Monday, February 8, 2010

Cranky McCranky-Pants

First off, all things pregnancy related are still moving along swimmingly. I had a doctor appointment this morning, and Lil H and I are right on track in all measurable categories. I'm being kicked in all kinds of fun places as a regular occurrence, and sometimes I swear the lil sucker is trying to break out through my cervix. It's very strange - very strange indeed!

Now, if you're not interested in reading the ranting lunacy of a grieving, hormonal, bitchy pregnant person, I suggest you just click-click your sweet little self away from this here blog right about now.


Still here?

You're sure you want to do that?

Well, ok then...

But don't say you weren't warned!

As I've discussed many, many, many MANY times here before (seriously, check out the "Prayer Request" label), Grumpy's mom is ill.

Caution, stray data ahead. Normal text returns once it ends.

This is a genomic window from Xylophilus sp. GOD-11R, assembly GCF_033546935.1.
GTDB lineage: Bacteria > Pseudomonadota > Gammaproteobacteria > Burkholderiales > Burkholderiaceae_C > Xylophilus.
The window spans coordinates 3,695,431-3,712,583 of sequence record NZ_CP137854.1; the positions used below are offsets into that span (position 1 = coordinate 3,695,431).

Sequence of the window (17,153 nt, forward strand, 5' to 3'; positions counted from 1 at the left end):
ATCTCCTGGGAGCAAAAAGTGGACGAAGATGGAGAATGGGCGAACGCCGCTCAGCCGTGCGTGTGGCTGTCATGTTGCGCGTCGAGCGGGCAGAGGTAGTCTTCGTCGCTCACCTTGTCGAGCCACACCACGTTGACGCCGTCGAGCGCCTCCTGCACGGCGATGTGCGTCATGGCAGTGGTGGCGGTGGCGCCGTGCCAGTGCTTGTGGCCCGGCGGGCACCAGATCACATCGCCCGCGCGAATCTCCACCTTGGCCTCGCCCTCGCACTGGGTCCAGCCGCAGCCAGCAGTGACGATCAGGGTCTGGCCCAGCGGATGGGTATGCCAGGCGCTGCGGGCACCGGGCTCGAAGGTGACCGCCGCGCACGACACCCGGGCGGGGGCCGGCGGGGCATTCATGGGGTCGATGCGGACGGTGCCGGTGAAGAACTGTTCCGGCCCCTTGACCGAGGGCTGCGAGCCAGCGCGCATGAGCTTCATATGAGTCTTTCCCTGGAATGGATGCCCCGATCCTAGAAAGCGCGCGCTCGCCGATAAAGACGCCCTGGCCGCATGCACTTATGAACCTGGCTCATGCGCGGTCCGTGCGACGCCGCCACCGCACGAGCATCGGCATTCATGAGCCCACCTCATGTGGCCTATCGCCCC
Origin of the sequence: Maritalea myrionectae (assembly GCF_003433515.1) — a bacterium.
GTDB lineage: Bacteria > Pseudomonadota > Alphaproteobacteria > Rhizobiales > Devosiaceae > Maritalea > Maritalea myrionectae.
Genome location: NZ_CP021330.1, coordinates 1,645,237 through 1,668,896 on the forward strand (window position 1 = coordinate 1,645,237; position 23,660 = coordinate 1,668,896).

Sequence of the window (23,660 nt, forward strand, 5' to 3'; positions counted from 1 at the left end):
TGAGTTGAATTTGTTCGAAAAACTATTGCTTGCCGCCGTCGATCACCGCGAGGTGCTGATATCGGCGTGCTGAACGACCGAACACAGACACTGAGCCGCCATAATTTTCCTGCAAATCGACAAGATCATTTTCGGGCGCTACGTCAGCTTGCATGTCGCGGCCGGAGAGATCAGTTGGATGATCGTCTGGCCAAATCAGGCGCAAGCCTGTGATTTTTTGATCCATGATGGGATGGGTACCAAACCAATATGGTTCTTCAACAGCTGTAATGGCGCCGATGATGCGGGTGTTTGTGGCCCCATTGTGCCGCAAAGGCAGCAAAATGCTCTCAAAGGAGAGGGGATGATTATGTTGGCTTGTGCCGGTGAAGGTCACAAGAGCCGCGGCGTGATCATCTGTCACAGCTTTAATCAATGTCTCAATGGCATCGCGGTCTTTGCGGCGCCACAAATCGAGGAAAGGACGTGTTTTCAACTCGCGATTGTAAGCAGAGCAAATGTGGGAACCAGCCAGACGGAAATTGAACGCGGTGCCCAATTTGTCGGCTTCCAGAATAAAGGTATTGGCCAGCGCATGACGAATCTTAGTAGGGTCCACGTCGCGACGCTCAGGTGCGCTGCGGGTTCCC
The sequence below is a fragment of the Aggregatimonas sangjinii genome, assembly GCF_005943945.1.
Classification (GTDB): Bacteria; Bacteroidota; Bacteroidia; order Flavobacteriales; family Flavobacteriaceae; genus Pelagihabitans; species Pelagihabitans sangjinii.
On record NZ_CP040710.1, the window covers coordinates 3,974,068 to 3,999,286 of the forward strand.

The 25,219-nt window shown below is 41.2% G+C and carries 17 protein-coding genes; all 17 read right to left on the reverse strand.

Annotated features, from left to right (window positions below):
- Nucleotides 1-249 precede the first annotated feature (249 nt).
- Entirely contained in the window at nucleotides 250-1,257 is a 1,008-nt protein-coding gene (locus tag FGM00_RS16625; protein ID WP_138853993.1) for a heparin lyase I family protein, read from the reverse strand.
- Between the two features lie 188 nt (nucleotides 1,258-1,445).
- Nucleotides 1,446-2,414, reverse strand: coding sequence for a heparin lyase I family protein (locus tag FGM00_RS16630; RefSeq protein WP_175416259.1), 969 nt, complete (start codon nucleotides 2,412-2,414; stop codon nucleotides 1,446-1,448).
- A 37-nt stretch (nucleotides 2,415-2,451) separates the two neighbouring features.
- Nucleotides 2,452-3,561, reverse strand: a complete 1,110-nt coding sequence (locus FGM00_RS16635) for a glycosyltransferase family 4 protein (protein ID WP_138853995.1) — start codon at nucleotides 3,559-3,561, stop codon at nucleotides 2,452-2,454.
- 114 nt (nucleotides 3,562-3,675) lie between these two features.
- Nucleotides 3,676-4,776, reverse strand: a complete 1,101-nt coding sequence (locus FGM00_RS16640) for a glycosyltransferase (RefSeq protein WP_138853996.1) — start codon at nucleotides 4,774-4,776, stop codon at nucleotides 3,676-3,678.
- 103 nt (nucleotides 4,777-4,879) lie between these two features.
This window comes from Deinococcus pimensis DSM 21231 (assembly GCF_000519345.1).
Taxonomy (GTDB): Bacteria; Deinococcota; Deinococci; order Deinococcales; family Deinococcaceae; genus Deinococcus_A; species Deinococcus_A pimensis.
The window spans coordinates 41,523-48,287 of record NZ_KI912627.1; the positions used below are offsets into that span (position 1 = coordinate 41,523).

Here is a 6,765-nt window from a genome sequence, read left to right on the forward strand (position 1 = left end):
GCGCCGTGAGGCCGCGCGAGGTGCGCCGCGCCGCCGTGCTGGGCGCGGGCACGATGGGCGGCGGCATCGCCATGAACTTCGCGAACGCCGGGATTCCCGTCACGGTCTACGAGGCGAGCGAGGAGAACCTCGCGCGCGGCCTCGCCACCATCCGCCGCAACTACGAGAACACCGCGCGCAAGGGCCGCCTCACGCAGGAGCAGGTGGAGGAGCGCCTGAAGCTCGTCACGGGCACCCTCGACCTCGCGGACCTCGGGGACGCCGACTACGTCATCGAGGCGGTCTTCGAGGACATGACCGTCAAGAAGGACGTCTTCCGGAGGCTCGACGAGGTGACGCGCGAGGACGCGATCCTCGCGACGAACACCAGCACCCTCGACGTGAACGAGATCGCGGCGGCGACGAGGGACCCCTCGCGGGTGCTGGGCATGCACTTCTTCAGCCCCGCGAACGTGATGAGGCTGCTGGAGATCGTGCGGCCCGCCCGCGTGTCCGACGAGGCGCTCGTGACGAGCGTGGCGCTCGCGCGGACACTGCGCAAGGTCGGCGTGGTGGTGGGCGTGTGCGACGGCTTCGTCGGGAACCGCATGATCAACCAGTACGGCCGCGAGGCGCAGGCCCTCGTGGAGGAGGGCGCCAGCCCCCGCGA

She's recently gotten worse.

Much, MUCH worse.

As in, "no other treatment options" and "hospice services" worse. Fortunately, she's home, where she is undoubtedly more comfortable than if she were stuck in the hospital or other facility. Which, in itself, is a blessing. One daughter was in town to see her this past weekend, the other daughter will be in within a couple of weeks. The family is preparing to say good-bye, and left with nothing to do but wait for the end.

And that SUCKS!

If you've never been through it before, let me say that in my opinion, having lived through both types of losses, I would much rather lose a family member suddenly than have to watch them fight and fight and fight, only to lose their battle and waste away to nothing. That's not to suggest that either situation is EASY - not by any stretch of the imagination. But watching someone's will to live be sucked out of their broken but not quite beaten body... It's a torture that I wouldn't wish on anyone, patient or caregivers.